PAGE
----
Credit card provider Capital One has removed its reward cards from sale following a law which passed in Brussels to restrict the profits companies can make.
According to the Telegraph, more than nine million people use reward cards to earn air miles, bonuses or discounts on purchases. American Express, Barclaycard, Santander, M&S are among some of the larger providers.
However, Capital One said its cards, which rewarded customers up to 5p for every £1 spent, were "no longer sustainable".
For current customers, from June 1 the amount they earn from their cards will be lower.
The move by Capital One came in response to new EU rules, which take effect from October, to limit how much card issuers can charge retailers when consumers use their credit or debit cards.
Currently, retailers in Britain pay around nine pence when a customer uses a debit card and while credit card fees stand much higher, at 0.7 per cent of the purchase price.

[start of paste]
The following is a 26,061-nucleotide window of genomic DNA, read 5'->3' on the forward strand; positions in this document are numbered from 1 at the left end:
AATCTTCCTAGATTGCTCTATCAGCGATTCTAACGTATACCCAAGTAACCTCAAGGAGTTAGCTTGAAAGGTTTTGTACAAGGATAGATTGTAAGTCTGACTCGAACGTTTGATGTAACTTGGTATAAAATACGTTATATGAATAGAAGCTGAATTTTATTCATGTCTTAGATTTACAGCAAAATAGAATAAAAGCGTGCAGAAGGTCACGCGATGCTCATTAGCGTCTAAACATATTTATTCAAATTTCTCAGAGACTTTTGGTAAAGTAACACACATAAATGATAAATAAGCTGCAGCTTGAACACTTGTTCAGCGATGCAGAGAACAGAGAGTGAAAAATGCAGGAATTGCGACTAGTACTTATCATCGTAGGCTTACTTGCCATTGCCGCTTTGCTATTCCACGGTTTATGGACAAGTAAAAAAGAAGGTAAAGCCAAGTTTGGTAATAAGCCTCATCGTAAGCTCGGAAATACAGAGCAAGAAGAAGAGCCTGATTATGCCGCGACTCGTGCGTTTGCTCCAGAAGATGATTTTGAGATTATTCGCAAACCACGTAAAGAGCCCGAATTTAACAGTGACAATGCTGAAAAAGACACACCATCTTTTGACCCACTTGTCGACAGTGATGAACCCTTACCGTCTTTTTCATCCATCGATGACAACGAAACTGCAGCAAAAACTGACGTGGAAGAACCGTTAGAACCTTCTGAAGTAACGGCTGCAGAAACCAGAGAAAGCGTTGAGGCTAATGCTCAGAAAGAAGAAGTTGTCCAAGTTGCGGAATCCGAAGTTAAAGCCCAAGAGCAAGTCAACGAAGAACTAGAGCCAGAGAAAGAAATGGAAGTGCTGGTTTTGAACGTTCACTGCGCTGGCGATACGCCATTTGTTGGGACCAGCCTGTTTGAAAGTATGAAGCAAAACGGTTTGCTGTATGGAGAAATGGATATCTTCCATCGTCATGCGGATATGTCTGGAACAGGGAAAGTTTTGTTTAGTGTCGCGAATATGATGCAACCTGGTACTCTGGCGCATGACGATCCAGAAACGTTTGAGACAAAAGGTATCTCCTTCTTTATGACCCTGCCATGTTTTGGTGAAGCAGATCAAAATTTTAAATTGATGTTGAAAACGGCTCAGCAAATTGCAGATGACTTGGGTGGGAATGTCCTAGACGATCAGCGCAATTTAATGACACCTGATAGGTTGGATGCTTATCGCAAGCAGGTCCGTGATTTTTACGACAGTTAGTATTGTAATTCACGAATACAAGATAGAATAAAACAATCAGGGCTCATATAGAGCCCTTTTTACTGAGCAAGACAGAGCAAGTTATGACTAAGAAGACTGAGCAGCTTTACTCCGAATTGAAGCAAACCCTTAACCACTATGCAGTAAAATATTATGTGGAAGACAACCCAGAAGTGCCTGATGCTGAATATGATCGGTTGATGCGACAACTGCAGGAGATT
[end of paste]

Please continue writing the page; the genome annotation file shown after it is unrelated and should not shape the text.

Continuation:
The revenue this generated for card companies fuelled reward schemes.
However, new rules restrict charges to 0.3 per cent on credit cards and 0.2 per cent on debit cards.
According to come estimations, this could amount to £2.4bn in losses for card companies and ended reward schemes seems to the first point of call to clawing back savings.
Capital One said in a stamen: "The implications of significantly lower interchange revenue has also meant Capital One has had to review its cashback and rewards products for existing customers, several of which are no longer sustainable under current market conditions. We will therefore, reluctantly, be removing or reducing the cashback on these unsustainable products."